Anyone who has ever been to the Waikoloa Dry Forest Preserve knows that in addition to rain, there is another important thing is short supply and that is SHADE! Despite the hot weather and challenging terrain in Waikoloa, we have collected an amazing group of supporters and volunteers that have helped us to achieve incredible results over the past six years. From our regular volunteers and our Future Foresters to first-time visitors, school groups, tourists and business that give back to the ‘aina, we have worked together as a community to reverse the decline of the Waikoloa Dry Forest and bring back many of the native species that were once common in our unique region.
We appreciate our volunteers, in fact, we couldn’t be successful without you! So, we’re excited to announce that we are in the process of building a shade pavilion for all of us to enjoy! With major support from our principal donor, Albert D. Rich, as well as support from the Will J. Reid Foundation and our community of donors, we have begun the construction of our new shade hale and we couldn’t be more excited! This new addition will be a hub for volunteers, student groups and the Future Foresters afterschool program. We are also looking forward to hosting additional workshops, presentations and events in the comfort of our new open air pavilion.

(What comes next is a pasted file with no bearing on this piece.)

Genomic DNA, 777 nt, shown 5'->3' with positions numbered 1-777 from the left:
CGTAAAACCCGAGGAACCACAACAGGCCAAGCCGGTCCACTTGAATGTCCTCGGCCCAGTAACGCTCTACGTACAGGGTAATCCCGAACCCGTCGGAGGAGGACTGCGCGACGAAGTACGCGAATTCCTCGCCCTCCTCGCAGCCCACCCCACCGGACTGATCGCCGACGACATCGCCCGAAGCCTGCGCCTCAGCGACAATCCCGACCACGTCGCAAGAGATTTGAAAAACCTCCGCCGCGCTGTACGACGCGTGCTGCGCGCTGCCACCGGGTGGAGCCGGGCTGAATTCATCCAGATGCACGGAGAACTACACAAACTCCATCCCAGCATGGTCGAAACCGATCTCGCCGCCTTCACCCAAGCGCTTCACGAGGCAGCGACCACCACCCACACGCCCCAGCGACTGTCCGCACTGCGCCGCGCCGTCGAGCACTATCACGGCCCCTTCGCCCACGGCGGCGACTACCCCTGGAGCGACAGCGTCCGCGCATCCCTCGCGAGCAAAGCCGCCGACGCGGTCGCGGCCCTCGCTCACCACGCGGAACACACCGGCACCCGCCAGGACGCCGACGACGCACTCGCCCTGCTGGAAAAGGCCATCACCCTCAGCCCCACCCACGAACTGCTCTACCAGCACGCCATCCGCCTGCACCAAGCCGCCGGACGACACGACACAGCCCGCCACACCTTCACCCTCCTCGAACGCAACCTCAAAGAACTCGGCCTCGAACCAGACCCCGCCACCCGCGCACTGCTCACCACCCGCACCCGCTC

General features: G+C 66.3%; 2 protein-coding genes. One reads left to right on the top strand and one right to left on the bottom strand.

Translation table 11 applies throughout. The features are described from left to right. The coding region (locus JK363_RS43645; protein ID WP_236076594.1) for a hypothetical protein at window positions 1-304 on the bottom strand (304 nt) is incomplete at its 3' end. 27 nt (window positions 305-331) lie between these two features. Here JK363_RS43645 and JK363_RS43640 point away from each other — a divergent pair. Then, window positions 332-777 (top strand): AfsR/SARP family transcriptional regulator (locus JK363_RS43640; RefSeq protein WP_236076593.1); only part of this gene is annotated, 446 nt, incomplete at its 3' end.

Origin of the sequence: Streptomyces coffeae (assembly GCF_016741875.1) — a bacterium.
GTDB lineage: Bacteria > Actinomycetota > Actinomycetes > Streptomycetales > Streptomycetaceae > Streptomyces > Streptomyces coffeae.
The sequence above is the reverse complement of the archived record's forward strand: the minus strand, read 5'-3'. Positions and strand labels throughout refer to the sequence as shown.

If you would like to contribute to our hale, we would love your help! We are still in need of funding to cover additional construction costs, painting, storage cabinets and a counter top, a handwashing sink, teaching resources such as interpretive signs, field guides and dissecting microscopes for students. This project is going to change the way we are able to educate our community and make visiting the preserve an even better experience. We look forward to sharing it’s completion with you and thank you for your continued support!
Join WDFI staff for a guided tour of the Waikoloa Dry Forest Preserve during this summer’s wiliwili flowering season. On this hike you’ll see several ancient wiliwili trees in bloom, walk through some of our forest restoration areas, visit our on-site plant nursery and learn about the unique environment of Waikoloa. We’ll be offering tours on Saturday, July 8th and Saturday, July 22nd from 8am-10am. Tours are offered free of charge but donations that support our work in the forest are encouraged and greatly appreciated. Participants should wear closed toed shoes suitable for hiking on uneven terrain, bring adequate sun protection and a water bottle. Water and other refreshments will be provided at the end of the tour. The wiliwili flowers are beautiful in the morning light and very photogenic so don’t forget a camera!
To sign up, please email email@example.com or call (808) 494-2208.
Please join WDFI for an evening of art inspired by native Hawaiian species! Our show will feature renowned local artists who support our work in the dry forest through art. Tickets are only $30 and include admission, drinks, pupus, live entertainment and fantastic art. Sales will benefit the Waikoloa Dry Forest Initiative. Get tickets here.